Fond. Ghisla Art Collection
Works by Picasso, Mirò, Christo & Jeanne-Claude, Magritte, Tàpies, Botero, Dorazio, Poliakoff, Dubuffet, Appel, Basquiat, Vasarely, Bonalumi and many other protagonists of the contemporary art scene, plus those of a large group of young, emerging artists, are displayed at the Fondazione Ghisla Art Collection in Locarno. Designed by architect Franco Moro, the museum itself is a feat of architecture: a big cube covered by red wire mesh, surrounded by a small moat.
Outside the museum visitors are welcomed by a rectangular block of steel, featuring overlapping modules that reflect the outside world, created by Basle-born artist Lori Hersberger. A small bridge leads to the exhibit areas where an intriguing selection of works belonging to the Ghisla Collection welcome visitors.
On the ground floor and of the first floor some fifty works representing the most interesting trends of the late 20th century, are displayed: Arte Povera, Zero art, Informal art, Conceptual art, Abstract art, the New Dada, Spatialism, Graffiti art and Pop art. One of the most surprising elements is not only the presence of several of the best known masters of the 20th century but also the quality and the museum-like dimensions of the works.
The second floor is dedicated to temporary exhibits. During 2023 two exhibitions are scheduled: the first one, from March to August, presents the works of Italian artist Alessandro Twombly; the second one, from September to early January 2024, those of Ireneo Nicora, an eclectic contemporary artist born in Ticino.
The Ghisla collection is extremely varied both in terms of styles and trends and is distinguished by the multicultural backgrounds of the artists. It represents an interesting example of enlightened patronage. The museum has a familiar feel, almost giving the impression of entering a private home. And, as a matter of fact, collector Pierino Ghisla explains: “it is actually my wife and myself who create the setting, based on our own taste and intuition, as if we were displaying the works in our own home and not in a public place." The entire collection boasts 280 works of which 80 are displayed. Each year, on a rotational basis, the exhibition is partly renewed, with the addition of new acquisitions. In fact, the Ghislas are continuously in search of new objects to enrich their collection. “When making our choices – the collector explains – we allow ourselves to be transported above all by our emotions: we follow neither fads, nor trends and we are particularly interested in young artists who though not yet famous nevertheless display originality and personality.”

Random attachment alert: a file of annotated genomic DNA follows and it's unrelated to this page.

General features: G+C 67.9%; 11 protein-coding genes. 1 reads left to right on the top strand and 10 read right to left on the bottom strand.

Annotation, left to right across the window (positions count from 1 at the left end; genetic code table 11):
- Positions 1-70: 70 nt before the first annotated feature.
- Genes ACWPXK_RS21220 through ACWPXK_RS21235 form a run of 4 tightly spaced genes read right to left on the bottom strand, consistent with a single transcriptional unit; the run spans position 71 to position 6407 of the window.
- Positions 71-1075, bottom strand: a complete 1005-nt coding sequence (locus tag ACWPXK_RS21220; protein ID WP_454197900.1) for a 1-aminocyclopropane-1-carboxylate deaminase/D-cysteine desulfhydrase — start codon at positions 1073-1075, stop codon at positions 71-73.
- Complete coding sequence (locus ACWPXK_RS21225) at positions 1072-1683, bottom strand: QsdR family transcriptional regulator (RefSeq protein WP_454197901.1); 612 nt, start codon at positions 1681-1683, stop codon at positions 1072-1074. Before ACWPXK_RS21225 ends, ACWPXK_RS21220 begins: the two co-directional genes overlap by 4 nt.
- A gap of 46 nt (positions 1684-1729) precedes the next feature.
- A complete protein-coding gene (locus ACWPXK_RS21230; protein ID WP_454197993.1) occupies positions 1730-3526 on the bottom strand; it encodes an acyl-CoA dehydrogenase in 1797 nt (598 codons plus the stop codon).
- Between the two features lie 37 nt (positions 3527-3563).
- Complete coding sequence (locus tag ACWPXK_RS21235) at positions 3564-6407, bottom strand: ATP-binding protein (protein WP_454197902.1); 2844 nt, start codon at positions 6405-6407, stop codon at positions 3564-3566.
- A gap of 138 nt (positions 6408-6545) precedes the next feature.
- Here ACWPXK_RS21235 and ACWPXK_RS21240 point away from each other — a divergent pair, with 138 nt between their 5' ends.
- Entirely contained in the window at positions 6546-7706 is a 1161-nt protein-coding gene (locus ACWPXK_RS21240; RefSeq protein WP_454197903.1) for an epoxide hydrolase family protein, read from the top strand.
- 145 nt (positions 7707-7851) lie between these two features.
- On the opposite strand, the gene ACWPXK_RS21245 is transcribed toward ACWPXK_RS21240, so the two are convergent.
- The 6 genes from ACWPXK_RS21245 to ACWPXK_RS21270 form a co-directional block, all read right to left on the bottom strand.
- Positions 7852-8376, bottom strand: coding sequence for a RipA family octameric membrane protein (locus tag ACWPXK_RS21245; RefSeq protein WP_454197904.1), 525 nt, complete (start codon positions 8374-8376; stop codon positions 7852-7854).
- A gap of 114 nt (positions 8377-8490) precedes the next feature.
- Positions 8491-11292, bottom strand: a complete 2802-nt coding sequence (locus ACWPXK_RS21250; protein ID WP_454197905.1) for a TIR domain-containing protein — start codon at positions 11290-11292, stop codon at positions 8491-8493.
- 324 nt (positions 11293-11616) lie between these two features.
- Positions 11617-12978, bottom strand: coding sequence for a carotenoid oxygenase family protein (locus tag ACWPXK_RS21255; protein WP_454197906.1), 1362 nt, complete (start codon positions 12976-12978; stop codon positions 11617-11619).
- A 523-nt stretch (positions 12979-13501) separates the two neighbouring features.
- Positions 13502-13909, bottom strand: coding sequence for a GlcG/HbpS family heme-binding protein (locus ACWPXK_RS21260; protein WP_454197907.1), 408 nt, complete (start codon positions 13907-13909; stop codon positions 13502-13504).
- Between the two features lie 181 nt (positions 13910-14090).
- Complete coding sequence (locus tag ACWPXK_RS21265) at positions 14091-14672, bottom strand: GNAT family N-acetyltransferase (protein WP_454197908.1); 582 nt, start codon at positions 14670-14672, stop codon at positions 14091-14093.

An audio-guide is included in the entry fee (chf. 18 adults, chf. 15 (retired seniors), chf. 11 students) and is available to visitors in four different languages (Italian, German, French and English)
Following his retirement, Pierino Ghisla moved back to Ticino, his birthplace of origin, where, with his wife Martine, he fulfilled his dream of sharing the works of their collection with other art lovers visiting their museum.
Aged just 14, Pierino Ghisla left Marolta in the Blenio Valley to visit his uncle who owned a fruit and vegetables import company in Brussels, Belgium. He ended up staying there, only returning to Ticino during the holidays. He continued to pursue and develop his uncle’s business and this activity provided him with the necessary funds to create his important art collection which, he had begun to build in partnership with his wife thirty years earlier, after being totally captivated by a painting by French artist Georges Mathieu. “However, we had to wait a few years before purchasing it – says Ghisla – because we did not have the necessary funds. In the meantime we befriended the gallery owner who was selling it. After acquiring that first painting for our collection – he continues – we fell in love with a work by Christo and Jeanne-Claude, which my friend the gallery owner allowed us to buy in exchange for several 19th century works that we had at home. This marked the beginning of this fantastic adventure.”